In the late 1880’s a daughter of the Moore household, which had migrated to Alabama from South Carolina early in the century, set down in family letters a number of her mother’s reminiscences. From them I culled the following extracts:
“ ‘The first man I met of romantic interest,’ I have heard my mother say, ‘was an old gentleman named La Mas. He was one of the Black Flag men who sailed with La Fitte, the pirate captain. La Mas was an old man when I met him. He wore a long beard, high boots outside his trousers, and always carried, stuck beneath his belt, blunderbusses and knives of curious workmanship. He lived on a green knoll in a quaint wooden house which was fastened to the earth by chain-ropes of iron, for the tornadoes and gales at Coq d’Inde were often very Severe.
“ ‘Las Mas was always ready with his tongue and his language was courtly. He had the manners of a gentleman of “the quality” and great admiration for his former leader. “Why, Lady Moore,’ he once said, “I have stood knee-deep in human blood on deck with La Fitte and yet he was a man of fascinating and unquestionable charm and finish.” ‘ “
In another section of these epistolatory chronicles their
author writes that the remains of the shack built by La Fitte
“are still standing, storm—blown, time—touched, crumbling under a gigantic chestnut tree. All about are blowing cowslips and English daisies. I can see the ruins from the window of Anatol Rabbi’s stone dining room, set off from the rest of the house, where, under the orange trees, I am enjoying my breakfast of mullet, salt bread, and cafe noir served by a pretty Creole girl.”
This odd tangent to the biography of the French pirate-hero of the Battle of New Orleans is not the only romance—laden tale of the Alabama bayou country. At Sans Souci shrimp fishers tell the story of a French buccaneer who discovered that his beautiful daughter was in love with a Spaniard and meeting him secretly. The father immediately killed the girl by cutting her throat and buried her beside the bayou, where her ghost appears nightly. And at Bayou Labatre there are many variations of the tale of a headless Indian who appears beside the dark copper-colored water just at sundown, moaning dismally of some forgotten crime.
Most beautiful of all the Gulf Coast legends, however, is that of the Sea-Maiden of the Biloxi. It has been told to me by the islanders of Dauphin and Isle anx Herbes, by trawlers in Bonsecours Bay and the shrimp fishers of Pascagoula which is across the Mississippi state line. Each narrator claimed that the spot where the wonder took place was in the waters within a few rods of his residence. Of the many versions, this one, told to me one moonlight night by Pierre Laurendine as we sat on the white sand beside Coden bay is most affecting:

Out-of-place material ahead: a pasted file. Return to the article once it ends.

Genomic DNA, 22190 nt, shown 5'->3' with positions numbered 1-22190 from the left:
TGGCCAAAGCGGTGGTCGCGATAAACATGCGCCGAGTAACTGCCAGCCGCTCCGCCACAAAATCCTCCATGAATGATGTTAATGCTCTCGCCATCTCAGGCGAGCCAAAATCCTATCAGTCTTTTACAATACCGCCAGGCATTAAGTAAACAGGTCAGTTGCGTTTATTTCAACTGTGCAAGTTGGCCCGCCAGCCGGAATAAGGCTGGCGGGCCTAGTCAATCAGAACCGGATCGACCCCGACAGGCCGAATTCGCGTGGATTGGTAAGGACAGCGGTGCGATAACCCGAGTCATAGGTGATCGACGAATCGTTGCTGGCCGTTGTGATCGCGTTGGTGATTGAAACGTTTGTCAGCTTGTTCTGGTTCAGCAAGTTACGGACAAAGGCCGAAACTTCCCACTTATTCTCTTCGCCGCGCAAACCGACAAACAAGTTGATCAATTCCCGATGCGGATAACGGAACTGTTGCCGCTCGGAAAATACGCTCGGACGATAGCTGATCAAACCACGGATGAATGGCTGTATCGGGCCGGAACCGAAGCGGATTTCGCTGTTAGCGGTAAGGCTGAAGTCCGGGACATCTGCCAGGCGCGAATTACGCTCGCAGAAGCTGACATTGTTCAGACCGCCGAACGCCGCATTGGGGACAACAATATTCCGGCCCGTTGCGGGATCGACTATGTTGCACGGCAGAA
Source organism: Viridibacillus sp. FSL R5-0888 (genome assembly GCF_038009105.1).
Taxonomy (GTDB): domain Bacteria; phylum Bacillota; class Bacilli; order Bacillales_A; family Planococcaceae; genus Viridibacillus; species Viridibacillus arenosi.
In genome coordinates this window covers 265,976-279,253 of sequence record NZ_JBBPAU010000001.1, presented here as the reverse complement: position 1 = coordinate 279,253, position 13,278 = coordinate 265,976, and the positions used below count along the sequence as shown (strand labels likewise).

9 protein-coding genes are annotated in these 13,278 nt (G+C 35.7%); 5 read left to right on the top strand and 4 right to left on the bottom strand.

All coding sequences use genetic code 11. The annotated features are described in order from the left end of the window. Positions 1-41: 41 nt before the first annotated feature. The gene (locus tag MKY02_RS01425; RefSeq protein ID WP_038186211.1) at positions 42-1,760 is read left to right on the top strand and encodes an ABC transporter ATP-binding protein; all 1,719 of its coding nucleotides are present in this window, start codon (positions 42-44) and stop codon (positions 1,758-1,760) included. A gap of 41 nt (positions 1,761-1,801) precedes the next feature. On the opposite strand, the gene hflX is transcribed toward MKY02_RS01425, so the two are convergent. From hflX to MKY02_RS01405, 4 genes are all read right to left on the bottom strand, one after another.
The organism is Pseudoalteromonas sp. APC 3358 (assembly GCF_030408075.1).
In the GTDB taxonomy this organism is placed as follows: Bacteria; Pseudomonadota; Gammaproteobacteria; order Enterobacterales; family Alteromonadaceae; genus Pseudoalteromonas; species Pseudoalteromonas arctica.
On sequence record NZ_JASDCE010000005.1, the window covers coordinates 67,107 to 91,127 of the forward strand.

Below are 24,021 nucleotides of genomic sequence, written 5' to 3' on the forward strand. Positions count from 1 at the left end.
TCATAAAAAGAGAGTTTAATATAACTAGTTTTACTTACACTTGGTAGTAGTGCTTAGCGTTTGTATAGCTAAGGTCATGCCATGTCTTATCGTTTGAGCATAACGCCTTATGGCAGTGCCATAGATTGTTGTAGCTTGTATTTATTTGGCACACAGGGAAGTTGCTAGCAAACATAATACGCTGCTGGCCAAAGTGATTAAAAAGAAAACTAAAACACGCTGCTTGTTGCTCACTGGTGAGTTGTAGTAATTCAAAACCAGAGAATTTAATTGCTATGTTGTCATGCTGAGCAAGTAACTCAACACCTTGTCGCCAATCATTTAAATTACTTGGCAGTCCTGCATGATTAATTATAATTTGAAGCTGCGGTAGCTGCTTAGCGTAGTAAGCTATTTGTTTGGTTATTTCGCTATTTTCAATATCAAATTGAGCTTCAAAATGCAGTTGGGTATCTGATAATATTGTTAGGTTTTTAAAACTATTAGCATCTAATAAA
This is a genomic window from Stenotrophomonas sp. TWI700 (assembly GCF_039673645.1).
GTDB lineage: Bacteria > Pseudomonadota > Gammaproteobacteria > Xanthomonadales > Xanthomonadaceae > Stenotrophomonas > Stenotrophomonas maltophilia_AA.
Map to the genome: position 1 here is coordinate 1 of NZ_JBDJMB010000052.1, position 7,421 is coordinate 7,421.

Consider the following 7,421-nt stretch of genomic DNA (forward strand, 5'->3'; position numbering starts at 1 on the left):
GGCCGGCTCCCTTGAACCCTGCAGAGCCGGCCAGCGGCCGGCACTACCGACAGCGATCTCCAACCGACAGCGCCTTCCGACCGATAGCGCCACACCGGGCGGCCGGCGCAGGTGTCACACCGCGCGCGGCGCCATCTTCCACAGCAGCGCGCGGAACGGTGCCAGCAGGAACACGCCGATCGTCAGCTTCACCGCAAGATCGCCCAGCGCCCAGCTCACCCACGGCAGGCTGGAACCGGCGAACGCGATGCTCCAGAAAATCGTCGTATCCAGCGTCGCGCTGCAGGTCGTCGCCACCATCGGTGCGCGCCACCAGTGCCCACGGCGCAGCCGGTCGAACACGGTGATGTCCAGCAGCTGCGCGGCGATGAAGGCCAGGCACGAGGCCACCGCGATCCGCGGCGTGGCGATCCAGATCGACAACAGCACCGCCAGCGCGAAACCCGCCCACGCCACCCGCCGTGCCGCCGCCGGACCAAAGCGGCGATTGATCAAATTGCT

“A long time ago a tribe of Indians, named the Biloxi, lived on this island. They believed themselves to be children of the sea and they worshiped a sea—maiden. But the Spaniards came and they forced the Indians to give up their belief and take the Christian religion. A Spanish priest went among them with his cross and bell and box and the Indians had to bow to him and his God. One night the priest was wakened by a sound of stirring waters. He looked out and saw dark waves risen into a trembling mound that almost reached the clouds. At its peak, close against the blue moon stood the sea-maiden. She sang:Come to me, children of the sea.
Neither book, nor bell, nor cross
Shall win you from your queen.
Then, before the priest could interfere, he saw the natives fling themselves into the water and swim toward the maiden leaving behind them great streaks of fire. When they had circled the column of waves it burst with a great hissing roar, engulfing the whole tribe in the subsiding waters.
The churchman who saw this strange thing happen believed that it was due to the fact that he was not himself in a true state of grace. On his death-bed he said that if a priest would row to the spot where the music sounded and drop a cross into the water all the souls at the bottom would be redeemed though he himself would be instantly swallowed up by the waves.
No one has ransomed the souls of the Biloxi. The sad music that haunts the bay today, rising through the waters when the moon is out, comes from the sea-caves down below where they live.”